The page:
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Quality Update - Data for the doubters

Winter 2011

Data for the doubters

Date: January 20, 2011

We're constantly reminded that cleaning hands saves lives, but it's nice to see direct evidence that it works.


Angela Feurer
Culturing caregivers’ hands was one of the methods used by Angela Feurer to show how easily bacteria can spread. Still, some caregivers on her unit wanted additional proof.
Photo by Keith Weller

As the most vocal advocate of hand hygiene on the neurosciences critical care unit (NCCU)at The Johns Hopkins Hospital, Angela Feurer has followed a strategy of helping her colleagues to see the invisible.

Two years ago, in a demonstration of how easily caregivers could acquire pathogens, Feurer invited staff to slide their fingertips across a culture medium. Before doing the exercise, most had only touched keyboards or phones, rather than handling patients, since their previous hand cleaning. Yet, as if emphasizing her point, the funk growing in these cultures “actually made my office stink,” Feurer says.

In another exercise, Feurer, the unit’s assistant nurse manager, surreptitiously sprinkled countertops and other surfaces with a powder that is visible only under a black light. Later, she used the light to show caregivers how they had spread the powder throughout the unit and onto their clothes.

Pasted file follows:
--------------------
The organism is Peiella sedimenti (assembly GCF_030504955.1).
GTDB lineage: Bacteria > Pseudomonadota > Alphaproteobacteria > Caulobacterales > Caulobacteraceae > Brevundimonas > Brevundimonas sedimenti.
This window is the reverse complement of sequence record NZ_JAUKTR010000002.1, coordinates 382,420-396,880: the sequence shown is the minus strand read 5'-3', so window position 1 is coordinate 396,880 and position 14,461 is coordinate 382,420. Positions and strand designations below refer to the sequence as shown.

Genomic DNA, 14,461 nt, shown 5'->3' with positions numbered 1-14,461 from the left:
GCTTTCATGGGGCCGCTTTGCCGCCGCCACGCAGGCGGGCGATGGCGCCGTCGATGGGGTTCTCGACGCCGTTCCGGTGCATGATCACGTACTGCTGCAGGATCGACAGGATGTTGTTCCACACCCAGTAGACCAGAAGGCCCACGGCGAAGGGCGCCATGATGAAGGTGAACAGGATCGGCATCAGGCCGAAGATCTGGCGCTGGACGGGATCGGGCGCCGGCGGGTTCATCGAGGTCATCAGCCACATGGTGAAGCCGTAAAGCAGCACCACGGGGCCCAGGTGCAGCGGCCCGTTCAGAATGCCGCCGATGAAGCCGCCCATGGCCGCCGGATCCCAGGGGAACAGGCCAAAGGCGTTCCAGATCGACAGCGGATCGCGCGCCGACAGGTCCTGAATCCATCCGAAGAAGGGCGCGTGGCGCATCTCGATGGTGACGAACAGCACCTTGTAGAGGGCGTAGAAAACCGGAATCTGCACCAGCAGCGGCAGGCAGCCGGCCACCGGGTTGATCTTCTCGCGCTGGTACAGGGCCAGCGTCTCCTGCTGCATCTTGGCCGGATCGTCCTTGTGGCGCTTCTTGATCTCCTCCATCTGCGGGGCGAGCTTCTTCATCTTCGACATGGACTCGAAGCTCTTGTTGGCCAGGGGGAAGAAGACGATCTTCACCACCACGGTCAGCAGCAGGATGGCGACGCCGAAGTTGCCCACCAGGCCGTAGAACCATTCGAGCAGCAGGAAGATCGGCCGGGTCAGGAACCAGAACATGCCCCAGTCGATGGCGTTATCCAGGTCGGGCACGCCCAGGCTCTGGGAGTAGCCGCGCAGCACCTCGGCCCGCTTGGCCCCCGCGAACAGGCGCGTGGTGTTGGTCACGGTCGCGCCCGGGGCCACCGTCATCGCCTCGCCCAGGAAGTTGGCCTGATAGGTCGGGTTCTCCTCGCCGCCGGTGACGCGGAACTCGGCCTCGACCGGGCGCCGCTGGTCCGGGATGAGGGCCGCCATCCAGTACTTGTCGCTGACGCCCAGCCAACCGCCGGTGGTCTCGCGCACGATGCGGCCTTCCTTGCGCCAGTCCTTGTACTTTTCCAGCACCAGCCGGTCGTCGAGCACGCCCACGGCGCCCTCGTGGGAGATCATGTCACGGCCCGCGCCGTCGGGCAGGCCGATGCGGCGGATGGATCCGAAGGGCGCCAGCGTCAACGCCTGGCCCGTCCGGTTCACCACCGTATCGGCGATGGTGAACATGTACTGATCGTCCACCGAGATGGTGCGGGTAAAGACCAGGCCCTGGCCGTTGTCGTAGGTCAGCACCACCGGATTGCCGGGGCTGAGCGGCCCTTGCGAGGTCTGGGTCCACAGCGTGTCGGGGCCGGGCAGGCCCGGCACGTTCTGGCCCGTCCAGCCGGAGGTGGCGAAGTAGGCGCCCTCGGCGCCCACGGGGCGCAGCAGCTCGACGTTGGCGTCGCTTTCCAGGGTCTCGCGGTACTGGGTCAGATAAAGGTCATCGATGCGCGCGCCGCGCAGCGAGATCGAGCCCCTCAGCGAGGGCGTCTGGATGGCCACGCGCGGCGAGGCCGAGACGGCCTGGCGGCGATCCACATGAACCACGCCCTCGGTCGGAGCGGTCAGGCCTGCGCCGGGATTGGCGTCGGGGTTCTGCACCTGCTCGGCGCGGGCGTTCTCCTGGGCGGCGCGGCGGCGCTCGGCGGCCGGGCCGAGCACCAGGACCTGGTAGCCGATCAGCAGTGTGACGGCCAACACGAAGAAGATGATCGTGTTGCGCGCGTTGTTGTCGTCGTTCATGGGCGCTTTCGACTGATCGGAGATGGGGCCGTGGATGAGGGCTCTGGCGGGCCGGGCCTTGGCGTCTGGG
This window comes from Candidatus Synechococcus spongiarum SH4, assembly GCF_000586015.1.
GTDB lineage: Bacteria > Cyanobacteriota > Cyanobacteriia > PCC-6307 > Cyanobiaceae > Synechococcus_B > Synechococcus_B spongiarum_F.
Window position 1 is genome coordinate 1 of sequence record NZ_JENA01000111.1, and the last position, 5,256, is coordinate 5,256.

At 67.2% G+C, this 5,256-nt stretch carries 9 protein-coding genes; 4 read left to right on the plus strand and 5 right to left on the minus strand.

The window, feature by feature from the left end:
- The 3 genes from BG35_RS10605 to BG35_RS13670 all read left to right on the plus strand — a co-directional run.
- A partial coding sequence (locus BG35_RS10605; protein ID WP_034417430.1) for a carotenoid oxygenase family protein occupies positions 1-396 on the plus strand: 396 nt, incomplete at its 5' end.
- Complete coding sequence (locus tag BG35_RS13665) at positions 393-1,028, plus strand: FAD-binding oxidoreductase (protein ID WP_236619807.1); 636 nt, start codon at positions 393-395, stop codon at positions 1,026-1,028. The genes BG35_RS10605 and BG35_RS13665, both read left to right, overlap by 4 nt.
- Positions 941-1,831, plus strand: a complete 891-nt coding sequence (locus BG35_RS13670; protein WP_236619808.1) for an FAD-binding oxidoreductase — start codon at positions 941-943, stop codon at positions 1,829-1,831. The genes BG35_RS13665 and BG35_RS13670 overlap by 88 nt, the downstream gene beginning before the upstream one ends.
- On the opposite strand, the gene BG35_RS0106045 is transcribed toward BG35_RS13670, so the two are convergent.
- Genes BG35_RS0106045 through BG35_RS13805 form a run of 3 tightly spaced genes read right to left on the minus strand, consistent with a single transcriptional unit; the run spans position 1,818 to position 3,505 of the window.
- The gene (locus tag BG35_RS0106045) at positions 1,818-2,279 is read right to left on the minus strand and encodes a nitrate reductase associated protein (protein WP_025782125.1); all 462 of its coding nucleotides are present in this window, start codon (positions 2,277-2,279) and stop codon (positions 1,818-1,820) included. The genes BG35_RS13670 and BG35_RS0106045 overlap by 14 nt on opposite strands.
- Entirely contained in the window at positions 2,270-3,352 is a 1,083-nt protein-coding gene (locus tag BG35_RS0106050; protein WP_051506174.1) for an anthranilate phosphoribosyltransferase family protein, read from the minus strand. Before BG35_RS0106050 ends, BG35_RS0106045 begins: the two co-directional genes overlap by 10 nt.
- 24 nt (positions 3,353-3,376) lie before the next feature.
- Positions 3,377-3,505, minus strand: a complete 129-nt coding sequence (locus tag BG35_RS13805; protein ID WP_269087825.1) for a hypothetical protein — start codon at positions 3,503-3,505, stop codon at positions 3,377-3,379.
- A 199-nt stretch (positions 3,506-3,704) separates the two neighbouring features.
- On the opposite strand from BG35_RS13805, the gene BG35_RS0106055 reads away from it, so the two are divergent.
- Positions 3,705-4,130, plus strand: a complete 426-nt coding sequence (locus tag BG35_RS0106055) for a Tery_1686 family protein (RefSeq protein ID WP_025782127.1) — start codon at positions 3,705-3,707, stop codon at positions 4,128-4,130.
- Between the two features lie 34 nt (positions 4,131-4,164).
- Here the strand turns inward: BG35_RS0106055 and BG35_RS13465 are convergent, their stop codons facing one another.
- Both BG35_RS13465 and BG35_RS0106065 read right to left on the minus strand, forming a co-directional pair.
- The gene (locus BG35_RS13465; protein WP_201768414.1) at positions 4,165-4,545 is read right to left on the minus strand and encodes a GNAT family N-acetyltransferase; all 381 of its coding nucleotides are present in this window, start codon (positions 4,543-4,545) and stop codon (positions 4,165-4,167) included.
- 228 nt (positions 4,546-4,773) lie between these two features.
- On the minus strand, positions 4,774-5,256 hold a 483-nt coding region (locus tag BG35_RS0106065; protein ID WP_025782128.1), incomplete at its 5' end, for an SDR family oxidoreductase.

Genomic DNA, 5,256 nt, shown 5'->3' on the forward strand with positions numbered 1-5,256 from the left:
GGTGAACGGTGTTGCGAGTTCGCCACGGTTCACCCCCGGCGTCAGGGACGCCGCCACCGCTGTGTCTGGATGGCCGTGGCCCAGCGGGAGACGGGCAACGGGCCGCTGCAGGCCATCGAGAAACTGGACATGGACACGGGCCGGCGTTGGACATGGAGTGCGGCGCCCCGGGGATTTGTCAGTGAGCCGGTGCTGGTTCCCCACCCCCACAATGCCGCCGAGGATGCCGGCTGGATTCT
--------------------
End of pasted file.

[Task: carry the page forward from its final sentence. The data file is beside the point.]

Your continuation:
“At this point, I think the buy-in from our staff began,” she says. Yet Feurer continued to face resistance from some caregivers who still didn’t see the connection. They asked, Where is the proof that cleaning hands so frequently truly prevents disease?

She now has an answer, courtesy of a recent study of Hopkins’ adult intensive care units by the Hospital Epidemiology and Infection Control (HEIC) department. The analysis found that, as a hand-hygiene initiative boosted compliance by more than 50 percentage points over three years, transmission of methicillin-resistant Staphylococcus aureus (MRSA) dropped by 42 percent, and transmission of vancomycin-resistant enterococci (VRE) went down by 31 percent.